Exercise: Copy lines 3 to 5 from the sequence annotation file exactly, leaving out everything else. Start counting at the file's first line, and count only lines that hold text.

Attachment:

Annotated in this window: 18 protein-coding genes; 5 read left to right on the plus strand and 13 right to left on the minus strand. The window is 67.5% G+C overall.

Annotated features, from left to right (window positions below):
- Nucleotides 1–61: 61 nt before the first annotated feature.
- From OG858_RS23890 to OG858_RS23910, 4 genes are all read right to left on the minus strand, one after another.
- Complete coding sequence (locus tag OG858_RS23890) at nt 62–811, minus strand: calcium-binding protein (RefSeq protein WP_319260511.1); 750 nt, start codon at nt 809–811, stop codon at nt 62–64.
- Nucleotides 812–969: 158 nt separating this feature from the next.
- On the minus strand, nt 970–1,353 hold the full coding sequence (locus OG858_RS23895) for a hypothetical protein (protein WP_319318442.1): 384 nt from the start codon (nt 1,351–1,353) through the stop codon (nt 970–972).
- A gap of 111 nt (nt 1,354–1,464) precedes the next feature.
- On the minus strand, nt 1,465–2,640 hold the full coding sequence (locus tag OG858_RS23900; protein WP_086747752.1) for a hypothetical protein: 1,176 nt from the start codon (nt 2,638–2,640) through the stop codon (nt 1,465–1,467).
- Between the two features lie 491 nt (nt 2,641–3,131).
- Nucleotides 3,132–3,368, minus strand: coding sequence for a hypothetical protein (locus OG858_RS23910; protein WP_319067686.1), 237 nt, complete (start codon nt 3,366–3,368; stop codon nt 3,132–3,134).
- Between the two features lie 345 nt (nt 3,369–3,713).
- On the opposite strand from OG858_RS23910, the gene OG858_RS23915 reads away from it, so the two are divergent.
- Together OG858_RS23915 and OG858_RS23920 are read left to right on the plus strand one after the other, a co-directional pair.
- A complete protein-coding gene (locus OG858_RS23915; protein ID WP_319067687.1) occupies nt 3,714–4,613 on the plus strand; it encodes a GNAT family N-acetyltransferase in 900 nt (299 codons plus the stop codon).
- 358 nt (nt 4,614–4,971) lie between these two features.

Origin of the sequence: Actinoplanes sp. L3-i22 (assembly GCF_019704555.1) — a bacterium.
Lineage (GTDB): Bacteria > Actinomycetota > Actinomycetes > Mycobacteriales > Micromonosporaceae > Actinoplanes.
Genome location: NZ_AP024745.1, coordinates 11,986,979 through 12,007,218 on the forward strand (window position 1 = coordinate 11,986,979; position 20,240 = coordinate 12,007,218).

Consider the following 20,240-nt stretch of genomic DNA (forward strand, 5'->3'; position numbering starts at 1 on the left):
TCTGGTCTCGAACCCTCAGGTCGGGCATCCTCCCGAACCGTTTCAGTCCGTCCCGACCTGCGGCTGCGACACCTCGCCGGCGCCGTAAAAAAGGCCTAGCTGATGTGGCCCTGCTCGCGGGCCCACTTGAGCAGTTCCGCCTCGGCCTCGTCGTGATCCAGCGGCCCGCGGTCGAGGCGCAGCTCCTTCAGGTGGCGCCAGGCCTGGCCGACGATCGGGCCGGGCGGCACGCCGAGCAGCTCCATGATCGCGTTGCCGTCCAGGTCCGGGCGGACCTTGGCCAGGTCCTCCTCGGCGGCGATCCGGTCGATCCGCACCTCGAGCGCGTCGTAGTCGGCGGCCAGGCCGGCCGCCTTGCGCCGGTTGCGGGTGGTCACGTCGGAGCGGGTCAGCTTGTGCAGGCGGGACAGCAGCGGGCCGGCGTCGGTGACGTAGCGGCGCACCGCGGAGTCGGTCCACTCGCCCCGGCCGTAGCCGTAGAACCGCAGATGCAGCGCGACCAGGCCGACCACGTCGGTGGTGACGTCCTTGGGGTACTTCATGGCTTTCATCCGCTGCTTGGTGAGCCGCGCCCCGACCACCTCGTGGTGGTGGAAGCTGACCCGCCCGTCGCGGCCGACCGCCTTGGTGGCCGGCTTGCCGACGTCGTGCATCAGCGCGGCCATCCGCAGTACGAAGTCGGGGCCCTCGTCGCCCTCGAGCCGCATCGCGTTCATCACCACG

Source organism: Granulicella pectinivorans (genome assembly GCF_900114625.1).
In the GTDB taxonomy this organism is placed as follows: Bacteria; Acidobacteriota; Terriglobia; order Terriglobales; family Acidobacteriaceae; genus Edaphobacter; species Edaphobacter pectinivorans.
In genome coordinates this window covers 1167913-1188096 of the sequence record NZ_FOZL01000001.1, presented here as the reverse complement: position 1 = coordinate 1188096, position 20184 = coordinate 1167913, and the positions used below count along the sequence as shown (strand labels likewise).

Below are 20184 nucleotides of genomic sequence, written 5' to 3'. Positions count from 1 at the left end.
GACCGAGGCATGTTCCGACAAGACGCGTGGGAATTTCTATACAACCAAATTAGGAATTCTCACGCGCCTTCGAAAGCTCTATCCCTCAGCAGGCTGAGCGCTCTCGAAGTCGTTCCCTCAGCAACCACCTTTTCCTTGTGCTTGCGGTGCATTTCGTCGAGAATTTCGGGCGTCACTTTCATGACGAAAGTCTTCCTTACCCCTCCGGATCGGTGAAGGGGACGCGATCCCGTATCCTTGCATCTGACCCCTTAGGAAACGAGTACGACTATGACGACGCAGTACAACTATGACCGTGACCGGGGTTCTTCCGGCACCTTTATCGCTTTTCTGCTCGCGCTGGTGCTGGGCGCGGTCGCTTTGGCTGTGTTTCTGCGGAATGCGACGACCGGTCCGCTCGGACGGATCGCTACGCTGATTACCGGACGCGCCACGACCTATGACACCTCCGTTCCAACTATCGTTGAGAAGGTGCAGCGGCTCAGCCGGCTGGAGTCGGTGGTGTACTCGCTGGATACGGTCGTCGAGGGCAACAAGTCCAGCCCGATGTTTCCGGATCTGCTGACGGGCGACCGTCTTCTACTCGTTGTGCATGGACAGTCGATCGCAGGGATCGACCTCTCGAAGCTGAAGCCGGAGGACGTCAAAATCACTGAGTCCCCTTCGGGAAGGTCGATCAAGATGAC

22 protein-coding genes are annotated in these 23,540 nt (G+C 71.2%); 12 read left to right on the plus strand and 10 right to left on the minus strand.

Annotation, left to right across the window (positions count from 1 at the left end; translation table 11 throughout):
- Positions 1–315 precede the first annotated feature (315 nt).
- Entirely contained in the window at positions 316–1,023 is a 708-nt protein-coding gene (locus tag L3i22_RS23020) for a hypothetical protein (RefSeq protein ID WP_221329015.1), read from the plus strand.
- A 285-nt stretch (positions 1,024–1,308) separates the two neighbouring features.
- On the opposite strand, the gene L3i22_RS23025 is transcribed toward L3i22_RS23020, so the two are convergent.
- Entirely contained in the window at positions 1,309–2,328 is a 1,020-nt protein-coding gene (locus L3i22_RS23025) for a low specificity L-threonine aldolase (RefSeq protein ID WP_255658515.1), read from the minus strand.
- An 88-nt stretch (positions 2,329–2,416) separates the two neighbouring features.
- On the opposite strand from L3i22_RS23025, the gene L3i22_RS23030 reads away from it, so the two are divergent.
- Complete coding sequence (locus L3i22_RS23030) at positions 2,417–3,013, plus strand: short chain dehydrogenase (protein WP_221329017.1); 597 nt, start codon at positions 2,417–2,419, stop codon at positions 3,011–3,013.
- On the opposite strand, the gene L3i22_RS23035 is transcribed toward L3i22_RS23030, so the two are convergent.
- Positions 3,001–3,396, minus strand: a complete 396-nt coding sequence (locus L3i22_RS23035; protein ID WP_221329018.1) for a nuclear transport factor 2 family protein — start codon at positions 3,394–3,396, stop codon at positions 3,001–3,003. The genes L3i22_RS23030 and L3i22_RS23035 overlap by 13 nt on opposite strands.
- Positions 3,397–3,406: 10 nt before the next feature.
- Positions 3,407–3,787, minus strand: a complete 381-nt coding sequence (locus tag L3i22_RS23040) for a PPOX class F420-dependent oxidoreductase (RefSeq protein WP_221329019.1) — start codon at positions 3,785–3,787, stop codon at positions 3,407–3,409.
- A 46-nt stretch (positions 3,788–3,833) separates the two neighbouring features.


- Nucleotides 1–61: 61 nt before the first annotated feature.
- From OG858_RS23890 to OG858_RS23910, 4 genes are all read right to left on the minus strand, one after another.
- Complete coding sequence (locus tag OG858_RS23890) at nt 62–811, minus strand: calcium-binding protein (RefSeq protein WP_319260511.1); 750 nt, start codon at nt 809–811, stop codon at nt 62–64.